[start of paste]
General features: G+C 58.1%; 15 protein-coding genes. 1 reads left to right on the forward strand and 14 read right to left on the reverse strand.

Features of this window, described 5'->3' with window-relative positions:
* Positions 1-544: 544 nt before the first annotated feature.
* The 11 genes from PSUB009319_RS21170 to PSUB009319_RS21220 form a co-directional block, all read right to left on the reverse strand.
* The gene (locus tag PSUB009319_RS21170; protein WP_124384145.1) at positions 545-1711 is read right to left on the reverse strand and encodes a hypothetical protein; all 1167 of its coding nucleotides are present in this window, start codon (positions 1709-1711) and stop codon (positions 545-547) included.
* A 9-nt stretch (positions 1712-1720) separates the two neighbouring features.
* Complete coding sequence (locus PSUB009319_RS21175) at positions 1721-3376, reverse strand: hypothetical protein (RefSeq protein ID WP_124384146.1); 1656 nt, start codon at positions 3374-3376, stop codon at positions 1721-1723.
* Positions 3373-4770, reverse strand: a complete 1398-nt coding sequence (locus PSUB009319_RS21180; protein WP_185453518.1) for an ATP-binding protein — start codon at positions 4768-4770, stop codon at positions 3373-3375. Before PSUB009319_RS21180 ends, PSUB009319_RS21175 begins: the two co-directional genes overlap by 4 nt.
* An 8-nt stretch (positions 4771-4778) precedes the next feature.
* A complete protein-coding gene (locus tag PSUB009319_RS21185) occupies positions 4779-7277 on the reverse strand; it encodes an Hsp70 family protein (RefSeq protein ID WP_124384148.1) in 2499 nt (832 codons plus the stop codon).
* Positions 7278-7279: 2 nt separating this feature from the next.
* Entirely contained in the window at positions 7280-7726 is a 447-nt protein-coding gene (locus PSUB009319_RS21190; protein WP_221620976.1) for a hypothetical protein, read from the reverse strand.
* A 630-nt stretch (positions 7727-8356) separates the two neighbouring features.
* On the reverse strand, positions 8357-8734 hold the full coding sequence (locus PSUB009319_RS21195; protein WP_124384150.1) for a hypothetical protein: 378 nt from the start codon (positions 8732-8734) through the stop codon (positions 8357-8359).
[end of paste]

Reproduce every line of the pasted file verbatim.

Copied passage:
General features: G+C 58.1%; 15 protein-coding genes. 1 reads left to right on the forward strand and 14 read right to left on the reverse strand.

Features of this window, described 5'->3' with window-relative positions:
* Positions 1-544: 544 nt before the first annotated feature.
* The 11 genes from PSUB009319_RS21170 to PSUB009319_RS21220 form a co-directional block, all read right to left on the reverse strand.
* The gene (locus tag PSUB009319_RS21170; protein WP_124384145.1) at positions 545-1711 is read right to left on the reverse strand and encodes a hypothetical protein; all 1167 of its coding nucleotides are present in this window, start codon (positions 1709-1711) and stop codon (positions 545-547) included.
* A 9-nt stretch (positions 1712-1720) separates the two neighbouring features.
* Complete coding sequence (locus PSUB009319_RS21175) at positions 1721-3376, reverse strand: hypothetical protein (RefSeq protein ID WP_124384146.1); 1656 nt, start codon at positions 3374-3376, stop codon at positions 1721-1723.
* Positions 3373-4770, reverse strand: a complete 1398-nt coding sequence (locus PSUB009319_RS21180; protein WP_185453518.1) for an ATP-binding protein — start codon at positions 4768-4770, stop codon at positions 3373-3375. Before PSUB009319_RS21180 ends, PSUB009319_RS21175 begins: the two co-directional genes overlap by 4 nt.
* An 8-nt stretch (positions 4771-4778) precedes the next feature.
* A complete protein-coding gene (locus tag PSUB009319_RS21185) occupies positions 4779-7277 on the reverse strand; it encodes an Hsp70 family protein (RefSeq protein ID WP_124384148.1) in 2499 nt (832 codons plus the stop codon).
* Positions 7278-7279: 2 nt separating this feature from the next.
* Entirely contained in the window at positions 7280-7726 is a 447-nt protein-coding gene (locus PSUB009319_RS21190; protein WP_221620976.1) for a hypothetical protein, read from the reverse strand.
* A 630-nt stretch (positions 7727-8356) separates the two neighbouring features.
* On the reverse strand, positions 8357-8734 hold the full coding sequence (locus PSUB009319_RS21195; protein WP_124384150.1) for a hypothetical protein: 378 nt from the start codon (positions 8732-8734) through the stop codon (positions 8357-8359).